Suicidal Tendencies - _Freedumb_
by: Paul Schwarz (
This was a difficult record to put pen to paper on and judge, but I have finally managed it, and I think I have got it right. What ST have essentially done with _Freedumb_ is regressed back to the roots of their self-titled debut and beyond to an even more basic punk formula. _ST_ may have been a raw and primal hardcore punk album, but it had melodic twinges and metallic elements which, for me at least, enhanced its impact immensely, creating a tumultuous, rolling snow ball of angst, black humour, sharp social commentary and pure unbridled rage which was also ridiculously and infectiously catchy. _Freedumb_ certainly has rage and also dynamics, and definitely retains the outspoken, opinionated lyricism which ST have long been noted for. Songs like the title track opener, "Ain't Gonna Take It", "Scream Out" and the proclamatory "Hippie Killers", among others, embody the spirit of true US hardcore and punk, resurrecting the sometimes criminally forgotten spirit of such bands as Minor Threat and The Misfits. The less all-out tracks like "Naked", which often employ a stronger dynamic and also brief flirtations with more alien musical styles, such as the one with ska on "Half Way Up My Head", also work most of the time and overall _Freedumb_ is a very listenable and enjoyable album. But, and you knew there was one coming didn't you?, there is something missing from _Freedumb_. It falls short of being as great a record as _ST_, _How Will I Laugh Tomorrow When I Can't Even Smile Today_ or other ST classics, and also of being as great a record as I feel this classic band could have made in 1999. The trademarks of intricate bass work, raging guitars and Muir's impressive vocal tirades are all in place with maybe only the supremely catchy vocal melodies and solos of oldies of the ilk of "I Want More" or "Suicidal Failure" missing. However, it is mostly the overall feel of _Freedumb_ which doesn't quite attain the heights the band have previously reached. No songs here can match a cut on _ST_ and win hands down, which to be fair is something that can be said about many hardcore or punk albums made in the last fifteen years, but even putting this somewhat harsh comparison to one side and taking the style and songs of _Freedumb_ for what they are, the record as a whole lacks the seamless cohesion and endearing flow ST have previously achieved, especially with their debut. This is still one of the best hardcore punk albums the '90s has brought forth and it is a good record in its own right, but out of a new ST record? Me, I want more.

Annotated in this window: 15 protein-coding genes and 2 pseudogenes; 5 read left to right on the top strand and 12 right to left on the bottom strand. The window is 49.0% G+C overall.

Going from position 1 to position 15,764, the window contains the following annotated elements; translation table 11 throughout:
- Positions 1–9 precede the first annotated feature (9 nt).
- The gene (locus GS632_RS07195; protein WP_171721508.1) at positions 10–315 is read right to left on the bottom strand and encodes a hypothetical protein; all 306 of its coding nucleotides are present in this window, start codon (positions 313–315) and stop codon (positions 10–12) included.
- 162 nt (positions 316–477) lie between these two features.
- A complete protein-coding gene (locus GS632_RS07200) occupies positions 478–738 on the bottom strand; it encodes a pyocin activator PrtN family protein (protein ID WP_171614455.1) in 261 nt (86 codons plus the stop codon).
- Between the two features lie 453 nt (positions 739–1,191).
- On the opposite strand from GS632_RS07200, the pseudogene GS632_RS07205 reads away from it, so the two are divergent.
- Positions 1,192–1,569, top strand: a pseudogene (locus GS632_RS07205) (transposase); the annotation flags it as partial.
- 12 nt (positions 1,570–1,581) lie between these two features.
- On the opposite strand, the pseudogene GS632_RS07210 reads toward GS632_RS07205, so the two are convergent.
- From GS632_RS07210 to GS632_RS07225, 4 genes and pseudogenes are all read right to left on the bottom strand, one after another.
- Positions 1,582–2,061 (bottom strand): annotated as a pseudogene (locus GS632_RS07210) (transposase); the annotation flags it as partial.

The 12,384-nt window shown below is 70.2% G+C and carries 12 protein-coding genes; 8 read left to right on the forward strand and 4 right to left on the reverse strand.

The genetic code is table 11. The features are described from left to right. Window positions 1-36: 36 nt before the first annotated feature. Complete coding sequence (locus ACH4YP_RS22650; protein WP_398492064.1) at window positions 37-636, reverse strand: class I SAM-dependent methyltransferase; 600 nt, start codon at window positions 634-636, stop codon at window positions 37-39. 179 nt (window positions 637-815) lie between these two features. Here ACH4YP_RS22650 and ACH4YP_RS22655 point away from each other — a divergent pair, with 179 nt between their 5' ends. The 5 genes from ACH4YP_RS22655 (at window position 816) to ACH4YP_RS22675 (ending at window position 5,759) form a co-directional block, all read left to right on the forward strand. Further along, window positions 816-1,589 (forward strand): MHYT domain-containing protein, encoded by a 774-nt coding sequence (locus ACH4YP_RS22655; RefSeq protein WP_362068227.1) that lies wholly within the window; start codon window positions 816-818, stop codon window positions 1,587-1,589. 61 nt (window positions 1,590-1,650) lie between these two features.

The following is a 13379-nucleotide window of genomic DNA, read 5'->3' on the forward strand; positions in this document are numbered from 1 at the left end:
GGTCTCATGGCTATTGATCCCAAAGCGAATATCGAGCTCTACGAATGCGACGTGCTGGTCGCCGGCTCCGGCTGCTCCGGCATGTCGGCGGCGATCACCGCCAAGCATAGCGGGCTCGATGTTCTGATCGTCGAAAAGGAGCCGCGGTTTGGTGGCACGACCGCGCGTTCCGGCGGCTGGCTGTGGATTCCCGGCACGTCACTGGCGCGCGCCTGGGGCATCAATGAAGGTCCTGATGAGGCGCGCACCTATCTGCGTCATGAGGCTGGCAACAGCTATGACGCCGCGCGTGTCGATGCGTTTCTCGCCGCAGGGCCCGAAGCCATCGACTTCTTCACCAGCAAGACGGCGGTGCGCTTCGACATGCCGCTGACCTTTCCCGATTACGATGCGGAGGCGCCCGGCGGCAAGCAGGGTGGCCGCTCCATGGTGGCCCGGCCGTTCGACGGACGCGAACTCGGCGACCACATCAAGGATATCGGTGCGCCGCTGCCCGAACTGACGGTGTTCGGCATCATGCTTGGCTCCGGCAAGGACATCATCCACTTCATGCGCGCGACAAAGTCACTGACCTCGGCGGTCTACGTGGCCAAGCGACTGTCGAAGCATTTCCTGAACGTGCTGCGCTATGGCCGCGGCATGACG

(article published 8/12/1999)
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